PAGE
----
I wake up and read the Seth Godin post first. I love that these daily emails provide insight into common day sales and marketing strategy and tactics. Additionally, I love that Seth Godin thinks of the human in us and aims to appeal to that side of us.
I then read the Daily Stoic post from Ryan Holiday. I love the constant reminder that we’re human, our time on this earth is temporary, and we will need to be kind to all. That and I’m a sucker for the stoicism philosophy in any form.
Finally, I go to my comfy recliner chair and read either my kindle or a book, whichever I’m into (Currently: “Start Finishing” on Kindle and “Black Box Thinking” in book form).
From here, I at get at least 15-30 minutes of reading time, pending more if I’m super interested in the book.
The daily walk(s)
Once the clock finally hits 8:30 AM or so, my little dog Amaya demands a walk. Great! Now I get some time to listen to my audio book while we go on our daily 1.5 mile walk. Sometimes more, sometimes less. Regardless, this gets me about 10 hours of listening a month. Audible also gives some other fun stats for listening – my minimum listening time was in November of this year, at 5h 52m. My maximum, oddly enough not due to the weather, is December with 20h 48m!
Throughout the day
While the day rolls along, I try to sneak in some reading time anyway I can. I might bust out my kindle over lunch while I’m at work. I might read a few internet articles / blogs / or whatever else I might find interesting throughout the day.
While I’m at work, I try to look up blog posts that are relevant either to leadership, management, programming, communication, or any other issue I am currently working through during my very dynamic days.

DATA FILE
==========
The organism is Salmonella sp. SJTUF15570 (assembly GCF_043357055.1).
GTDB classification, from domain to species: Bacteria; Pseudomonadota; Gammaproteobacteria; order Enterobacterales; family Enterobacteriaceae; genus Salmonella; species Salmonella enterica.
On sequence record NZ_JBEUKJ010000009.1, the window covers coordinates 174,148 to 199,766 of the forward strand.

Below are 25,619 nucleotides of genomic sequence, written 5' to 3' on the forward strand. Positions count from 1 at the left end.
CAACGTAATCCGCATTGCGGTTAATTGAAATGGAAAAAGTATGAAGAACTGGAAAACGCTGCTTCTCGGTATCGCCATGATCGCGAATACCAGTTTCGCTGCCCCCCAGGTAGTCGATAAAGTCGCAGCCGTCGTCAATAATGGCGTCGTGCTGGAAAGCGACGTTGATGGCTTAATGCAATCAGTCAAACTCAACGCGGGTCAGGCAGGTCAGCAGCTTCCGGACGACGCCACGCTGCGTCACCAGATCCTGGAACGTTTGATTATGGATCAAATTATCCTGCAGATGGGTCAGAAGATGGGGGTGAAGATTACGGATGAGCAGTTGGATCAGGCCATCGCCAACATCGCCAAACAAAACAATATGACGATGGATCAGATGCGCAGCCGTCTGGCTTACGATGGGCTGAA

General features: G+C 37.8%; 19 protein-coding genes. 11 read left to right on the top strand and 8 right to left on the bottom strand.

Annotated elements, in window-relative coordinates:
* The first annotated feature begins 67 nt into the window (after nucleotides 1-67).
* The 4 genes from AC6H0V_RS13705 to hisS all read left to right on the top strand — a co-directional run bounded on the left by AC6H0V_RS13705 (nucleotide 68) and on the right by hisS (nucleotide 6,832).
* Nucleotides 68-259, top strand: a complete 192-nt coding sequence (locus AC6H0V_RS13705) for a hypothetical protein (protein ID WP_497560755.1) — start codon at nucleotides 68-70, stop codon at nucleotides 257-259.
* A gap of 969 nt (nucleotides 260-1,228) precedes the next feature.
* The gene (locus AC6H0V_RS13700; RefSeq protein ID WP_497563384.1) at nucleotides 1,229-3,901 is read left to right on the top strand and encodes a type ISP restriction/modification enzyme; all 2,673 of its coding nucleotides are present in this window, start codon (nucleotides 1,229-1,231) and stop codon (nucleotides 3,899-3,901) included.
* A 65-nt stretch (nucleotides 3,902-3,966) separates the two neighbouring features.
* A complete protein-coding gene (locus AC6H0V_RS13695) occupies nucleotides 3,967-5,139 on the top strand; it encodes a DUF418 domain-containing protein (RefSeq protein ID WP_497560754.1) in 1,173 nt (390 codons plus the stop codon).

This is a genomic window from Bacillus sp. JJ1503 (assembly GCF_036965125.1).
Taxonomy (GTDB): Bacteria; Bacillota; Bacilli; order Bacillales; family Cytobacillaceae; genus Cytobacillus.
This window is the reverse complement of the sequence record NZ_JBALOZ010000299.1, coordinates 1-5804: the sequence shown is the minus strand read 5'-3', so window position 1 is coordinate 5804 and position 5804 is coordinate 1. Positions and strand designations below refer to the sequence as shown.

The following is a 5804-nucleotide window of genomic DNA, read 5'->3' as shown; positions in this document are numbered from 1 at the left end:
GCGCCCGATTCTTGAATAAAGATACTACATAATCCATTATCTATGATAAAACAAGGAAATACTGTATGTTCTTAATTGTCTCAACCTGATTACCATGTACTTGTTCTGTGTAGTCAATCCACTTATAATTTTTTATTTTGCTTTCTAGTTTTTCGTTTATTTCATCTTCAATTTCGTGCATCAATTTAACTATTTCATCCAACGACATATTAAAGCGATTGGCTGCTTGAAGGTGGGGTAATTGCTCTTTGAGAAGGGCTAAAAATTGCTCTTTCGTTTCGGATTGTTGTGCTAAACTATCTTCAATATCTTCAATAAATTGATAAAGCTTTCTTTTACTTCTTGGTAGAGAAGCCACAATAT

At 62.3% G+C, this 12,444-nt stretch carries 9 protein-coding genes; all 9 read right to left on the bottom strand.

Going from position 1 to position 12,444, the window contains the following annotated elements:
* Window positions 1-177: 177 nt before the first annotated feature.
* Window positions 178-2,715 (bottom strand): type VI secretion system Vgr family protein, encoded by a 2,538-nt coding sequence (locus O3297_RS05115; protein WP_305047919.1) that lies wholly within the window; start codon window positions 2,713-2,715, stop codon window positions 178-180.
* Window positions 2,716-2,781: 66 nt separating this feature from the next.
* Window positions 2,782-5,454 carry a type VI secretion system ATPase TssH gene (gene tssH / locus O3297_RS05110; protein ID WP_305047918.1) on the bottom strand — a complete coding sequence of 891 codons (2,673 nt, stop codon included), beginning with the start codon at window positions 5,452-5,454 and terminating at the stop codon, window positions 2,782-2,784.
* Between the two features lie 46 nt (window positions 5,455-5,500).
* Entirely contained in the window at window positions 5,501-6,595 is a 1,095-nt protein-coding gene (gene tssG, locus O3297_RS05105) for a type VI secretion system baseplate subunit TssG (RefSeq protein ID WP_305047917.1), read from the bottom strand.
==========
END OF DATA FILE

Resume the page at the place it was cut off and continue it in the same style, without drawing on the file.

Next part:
Wrapping up the night
Now that I’ve got my kindle next to my bedside stand – I try to grab a few minutes of reading while I’m jumping into bed. This small hack of removing my phone has given me one option – the kindle. I already struggle with insomnia and I’m finding that having the kindle there helps me read a bit and unwind. By this point, I need something to stop the constant sensory overload that the smart phone provides.
I might grab anywhere from 15-30 minutes at my night time reading routine.
Putting it all in perspective
Again, these numbers are mainly hail mary estimates.
Morning: 15m-30m (daily newsletter) + 30m-1h (book reading) + 50m (audible) = 1h 30m – 2h 20m
Day: 15m – 1h
Night: 15m – 30m
Coming to a guessed grand total for a minimum of 2 hours to a maximum of 3 hours and 50 minutes.
For just a small time investment, I can steal quite a good chunk of learning time. Since I’m being sucked into the knowledge black hole, I tend to lose track of times in my small reading habits. That’s OK by me though, since the constant reading habits help enforce knowledge retention since many books seem to cover similiar material, thus being stored to my long term storage!